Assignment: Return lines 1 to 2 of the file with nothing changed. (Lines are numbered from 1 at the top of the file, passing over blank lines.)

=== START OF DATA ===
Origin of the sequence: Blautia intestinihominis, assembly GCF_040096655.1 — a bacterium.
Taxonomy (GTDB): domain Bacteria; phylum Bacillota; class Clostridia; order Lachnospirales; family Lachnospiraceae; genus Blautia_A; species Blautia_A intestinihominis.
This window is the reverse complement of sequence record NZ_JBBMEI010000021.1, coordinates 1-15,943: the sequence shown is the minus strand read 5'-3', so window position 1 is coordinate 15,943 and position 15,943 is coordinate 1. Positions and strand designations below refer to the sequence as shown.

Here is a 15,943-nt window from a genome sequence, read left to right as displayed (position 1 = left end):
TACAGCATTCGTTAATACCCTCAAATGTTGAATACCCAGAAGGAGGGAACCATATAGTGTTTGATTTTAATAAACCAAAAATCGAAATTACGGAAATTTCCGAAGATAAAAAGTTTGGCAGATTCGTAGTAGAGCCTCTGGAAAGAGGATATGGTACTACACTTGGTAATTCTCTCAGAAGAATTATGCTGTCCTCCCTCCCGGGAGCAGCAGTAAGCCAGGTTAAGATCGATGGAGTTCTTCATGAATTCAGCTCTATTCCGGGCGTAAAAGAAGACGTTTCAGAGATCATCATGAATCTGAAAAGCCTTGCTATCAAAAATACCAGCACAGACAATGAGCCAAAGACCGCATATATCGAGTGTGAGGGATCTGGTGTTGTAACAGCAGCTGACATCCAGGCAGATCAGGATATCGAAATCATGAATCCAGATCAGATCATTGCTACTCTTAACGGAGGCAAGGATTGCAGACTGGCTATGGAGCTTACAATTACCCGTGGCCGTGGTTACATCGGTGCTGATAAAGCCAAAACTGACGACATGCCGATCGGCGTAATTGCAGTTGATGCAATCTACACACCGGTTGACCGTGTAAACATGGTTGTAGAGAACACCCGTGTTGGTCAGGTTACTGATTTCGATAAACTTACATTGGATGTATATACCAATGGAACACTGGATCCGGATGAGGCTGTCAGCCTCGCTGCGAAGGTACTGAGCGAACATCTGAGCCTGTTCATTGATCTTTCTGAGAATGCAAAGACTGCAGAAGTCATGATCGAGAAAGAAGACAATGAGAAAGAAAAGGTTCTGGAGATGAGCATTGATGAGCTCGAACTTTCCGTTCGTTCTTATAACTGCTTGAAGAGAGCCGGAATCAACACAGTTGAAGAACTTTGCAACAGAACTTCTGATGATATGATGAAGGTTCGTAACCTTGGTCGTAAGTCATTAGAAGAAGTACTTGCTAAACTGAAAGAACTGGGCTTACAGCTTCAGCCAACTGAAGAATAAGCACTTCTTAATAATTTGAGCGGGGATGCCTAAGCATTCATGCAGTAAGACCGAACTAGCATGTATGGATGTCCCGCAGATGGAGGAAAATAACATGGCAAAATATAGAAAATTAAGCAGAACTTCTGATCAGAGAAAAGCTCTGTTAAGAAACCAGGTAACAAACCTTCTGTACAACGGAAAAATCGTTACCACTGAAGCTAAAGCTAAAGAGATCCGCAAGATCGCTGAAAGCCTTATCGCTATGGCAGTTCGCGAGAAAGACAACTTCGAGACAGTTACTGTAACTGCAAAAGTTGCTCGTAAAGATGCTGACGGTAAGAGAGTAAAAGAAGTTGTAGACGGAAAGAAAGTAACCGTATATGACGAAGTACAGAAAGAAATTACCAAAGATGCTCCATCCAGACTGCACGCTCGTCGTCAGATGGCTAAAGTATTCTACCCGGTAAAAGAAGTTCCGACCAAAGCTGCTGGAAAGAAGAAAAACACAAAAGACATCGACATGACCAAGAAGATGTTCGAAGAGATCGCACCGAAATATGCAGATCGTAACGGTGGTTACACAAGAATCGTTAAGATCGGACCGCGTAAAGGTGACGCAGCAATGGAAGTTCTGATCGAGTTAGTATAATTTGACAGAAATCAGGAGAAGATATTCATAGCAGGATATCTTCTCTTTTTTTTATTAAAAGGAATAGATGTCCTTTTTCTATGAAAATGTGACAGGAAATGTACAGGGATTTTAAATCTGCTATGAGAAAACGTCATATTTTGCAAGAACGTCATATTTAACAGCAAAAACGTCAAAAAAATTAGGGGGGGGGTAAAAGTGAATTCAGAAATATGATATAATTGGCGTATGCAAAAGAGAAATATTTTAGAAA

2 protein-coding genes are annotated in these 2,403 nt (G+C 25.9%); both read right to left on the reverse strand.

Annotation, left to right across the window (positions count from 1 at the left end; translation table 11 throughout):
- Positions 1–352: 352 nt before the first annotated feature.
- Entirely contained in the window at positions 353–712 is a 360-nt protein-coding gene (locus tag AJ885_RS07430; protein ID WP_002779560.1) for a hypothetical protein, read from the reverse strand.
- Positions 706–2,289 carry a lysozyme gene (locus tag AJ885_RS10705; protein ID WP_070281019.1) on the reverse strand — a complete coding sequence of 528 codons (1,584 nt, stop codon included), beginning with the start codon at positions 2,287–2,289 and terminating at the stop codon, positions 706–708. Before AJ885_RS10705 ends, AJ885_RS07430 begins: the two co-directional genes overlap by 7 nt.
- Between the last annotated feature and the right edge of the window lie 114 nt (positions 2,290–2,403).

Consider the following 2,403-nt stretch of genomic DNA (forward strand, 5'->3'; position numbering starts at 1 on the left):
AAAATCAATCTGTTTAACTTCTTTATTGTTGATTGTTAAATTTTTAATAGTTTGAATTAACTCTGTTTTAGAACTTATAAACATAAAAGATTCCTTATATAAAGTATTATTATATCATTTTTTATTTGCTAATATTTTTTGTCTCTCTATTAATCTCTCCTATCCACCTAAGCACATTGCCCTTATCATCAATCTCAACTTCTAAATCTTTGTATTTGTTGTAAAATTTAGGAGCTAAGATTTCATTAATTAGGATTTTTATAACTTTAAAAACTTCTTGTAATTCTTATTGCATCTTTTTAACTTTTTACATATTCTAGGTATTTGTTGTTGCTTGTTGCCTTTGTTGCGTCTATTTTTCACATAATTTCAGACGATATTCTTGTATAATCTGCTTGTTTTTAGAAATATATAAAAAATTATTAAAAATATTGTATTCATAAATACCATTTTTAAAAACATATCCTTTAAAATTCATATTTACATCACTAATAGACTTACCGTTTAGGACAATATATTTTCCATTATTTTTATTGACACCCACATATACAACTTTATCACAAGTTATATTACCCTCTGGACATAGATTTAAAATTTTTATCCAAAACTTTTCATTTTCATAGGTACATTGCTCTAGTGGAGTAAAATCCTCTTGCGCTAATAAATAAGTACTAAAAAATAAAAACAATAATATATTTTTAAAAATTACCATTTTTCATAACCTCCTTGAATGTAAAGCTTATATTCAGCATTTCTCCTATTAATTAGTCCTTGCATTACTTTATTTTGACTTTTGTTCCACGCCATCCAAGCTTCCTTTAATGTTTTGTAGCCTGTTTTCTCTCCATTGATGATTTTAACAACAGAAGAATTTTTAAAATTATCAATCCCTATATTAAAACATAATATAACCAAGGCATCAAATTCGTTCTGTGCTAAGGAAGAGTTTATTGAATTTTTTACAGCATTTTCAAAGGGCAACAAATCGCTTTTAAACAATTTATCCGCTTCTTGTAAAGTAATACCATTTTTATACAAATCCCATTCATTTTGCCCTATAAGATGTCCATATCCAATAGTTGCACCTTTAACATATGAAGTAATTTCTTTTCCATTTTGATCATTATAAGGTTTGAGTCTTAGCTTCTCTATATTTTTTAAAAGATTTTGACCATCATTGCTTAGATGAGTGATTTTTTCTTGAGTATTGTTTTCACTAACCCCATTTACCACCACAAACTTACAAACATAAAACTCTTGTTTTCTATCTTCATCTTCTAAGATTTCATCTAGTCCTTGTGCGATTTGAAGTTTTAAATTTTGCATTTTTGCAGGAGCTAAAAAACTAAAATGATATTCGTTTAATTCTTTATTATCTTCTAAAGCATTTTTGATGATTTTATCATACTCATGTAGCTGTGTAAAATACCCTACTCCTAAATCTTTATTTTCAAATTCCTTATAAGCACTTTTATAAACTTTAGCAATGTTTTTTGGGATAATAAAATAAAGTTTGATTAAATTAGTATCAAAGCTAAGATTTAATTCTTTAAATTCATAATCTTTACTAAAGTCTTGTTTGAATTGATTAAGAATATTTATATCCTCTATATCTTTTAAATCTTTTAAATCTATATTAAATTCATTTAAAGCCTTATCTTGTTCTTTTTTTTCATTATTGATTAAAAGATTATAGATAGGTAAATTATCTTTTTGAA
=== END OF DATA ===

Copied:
Origin of the sequence: Blautia intestinihominis, assembly GCF_040096655.1 — a bacterium.
Taxonomy (GTDB): domain Bacteria; phylum Bacillota; class Clostridia; order Lachnospirales; family Lachnospiraceae; genus Blautia_A; species Blautia_A intestinihominis.